Since childhood, I've been obsessed with success. Even in middle school, I was studying highly effective people to figure out what they had in common. I discovered that success is not a mystery; it leaves clues every step of the way. There's one characteristic shared by those who get results, from Bill Gates to Colonel Sanders: Winners do things losers don't want to do. People who make it across the finish line have a different mode of thinking from those who don't.

First, winners have a clear picture of success that they can describe in graphic detail. They can tell you exactly how they imagined their ultimate achievement would look and feel, because that 20/20 vision helped them clarify their priorities and gave them the drive to achieve greatness. That's not to say that their idea of the future was set in stone. But even when they needed to be flexible, they never lost sight of the end goal.

You may be saying, "Oh, I don't think too much about the details of what I really want. If I did, I might jinx it." In fact, just the opposite is true—and that's why I want you to do the hard work of nailing down exactly what personal success means to you. You may find that you can clearly articulate your goals in some aspects of your life, but in other areas, there's nothing but indecision and cloudy thinking. For example, if you're a mother, I bet you could fill ten pages about how you define success in that realm without lifting your pen from the paper. You could talk endlessly about what you want most for your children, and how you're working to nurture, educate and protect them. You might have a solid plan for helping your kids turn into kind, well-rounded, self-sufficient citizens. But could you be as definitive about what you want from your relationship? What about your career?

Once you know where you want to go, you have to create a detailed map of how to get there, with specific steps that will take you where you want to be. If your aim is to make a million bucks, you can't take some low-stress job that will get you home in time for an afternoon nap. Winners choose a path, then aren't easily seduced away from it.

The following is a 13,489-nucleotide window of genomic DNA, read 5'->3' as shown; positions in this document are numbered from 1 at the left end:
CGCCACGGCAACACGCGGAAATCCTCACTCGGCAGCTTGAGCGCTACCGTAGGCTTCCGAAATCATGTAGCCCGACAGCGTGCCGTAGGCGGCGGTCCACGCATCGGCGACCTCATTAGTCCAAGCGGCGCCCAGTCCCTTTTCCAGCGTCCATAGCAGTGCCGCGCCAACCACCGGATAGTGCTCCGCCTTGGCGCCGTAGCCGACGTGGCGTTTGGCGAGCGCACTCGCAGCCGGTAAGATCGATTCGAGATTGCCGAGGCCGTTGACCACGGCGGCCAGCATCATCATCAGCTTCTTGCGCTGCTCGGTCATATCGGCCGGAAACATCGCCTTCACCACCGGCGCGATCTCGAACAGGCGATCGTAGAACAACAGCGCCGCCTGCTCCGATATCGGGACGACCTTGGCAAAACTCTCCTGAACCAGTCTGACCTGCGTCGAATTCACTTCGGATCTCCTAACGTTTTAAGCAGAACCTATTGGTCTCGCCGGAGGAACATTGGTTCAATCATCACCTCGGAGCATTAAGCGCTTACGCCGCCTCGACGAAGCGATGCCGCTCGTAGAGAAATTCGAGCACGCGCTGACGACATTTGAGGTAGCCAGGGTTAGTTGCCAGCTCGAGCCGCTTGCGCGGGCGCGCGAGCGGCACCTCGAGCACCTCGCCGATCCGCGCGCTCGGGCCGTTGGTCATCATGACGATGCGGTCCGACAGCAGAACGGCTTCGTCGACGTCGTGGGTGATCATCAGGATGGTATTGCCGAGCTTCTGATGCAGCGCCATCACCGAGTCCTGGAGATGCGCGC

And how long do they keep going? They persevere until: For them, there's no stopping until they've achieved their goal. Thomas Edison supposedly said, "I have not failed. I've just found 10,000 ways that won't work." From his perspective, every one of those 10,000 attempts was just getting him closer to success. Giving up was not an option.

I don't mean that you have all the time in the world—quite the contrary. Someday is not a day of the week. If you say, "I'm going to lose weight someday," you'll be making that same empty statement a decade from now. Winners have a timeline.

They also hold themselves accountable, partnering with people whose opinions they value to help them stay on track. Not once have I seen a successful person go it alone. People who set high standards seek—actually, need—help from others.

If success were easy, everyone would achieve it, and it wouldn't be worth a darn. Just ten days after I had surgery, I was on a plane to shoot a story for my TV show that absolutely had to be told. It's hard work, but I love it and happen to be good at it. Which brings me to my last piece of advice: Know yourself. I'm not looking to play in the NBA or star on Broadway. I can't slam-dunk, and you don't want to hear me sing. Likewise, you need to be realistic when it comes to your goals.

You might be able to achieve everything you want without a clear-cut vision, just as you might be able to hop in the car and get where you want to go without knowing the address. It's possible, but not likely. So don't set out on a journey unless you can put a pin in your destination.

Dr. Phillip C. McGraw's daily talk show will start its 13th season in September. He has written seven best-selling books; his latest is Life Code: The New Rules for Winning in the Real World (Bird Street).


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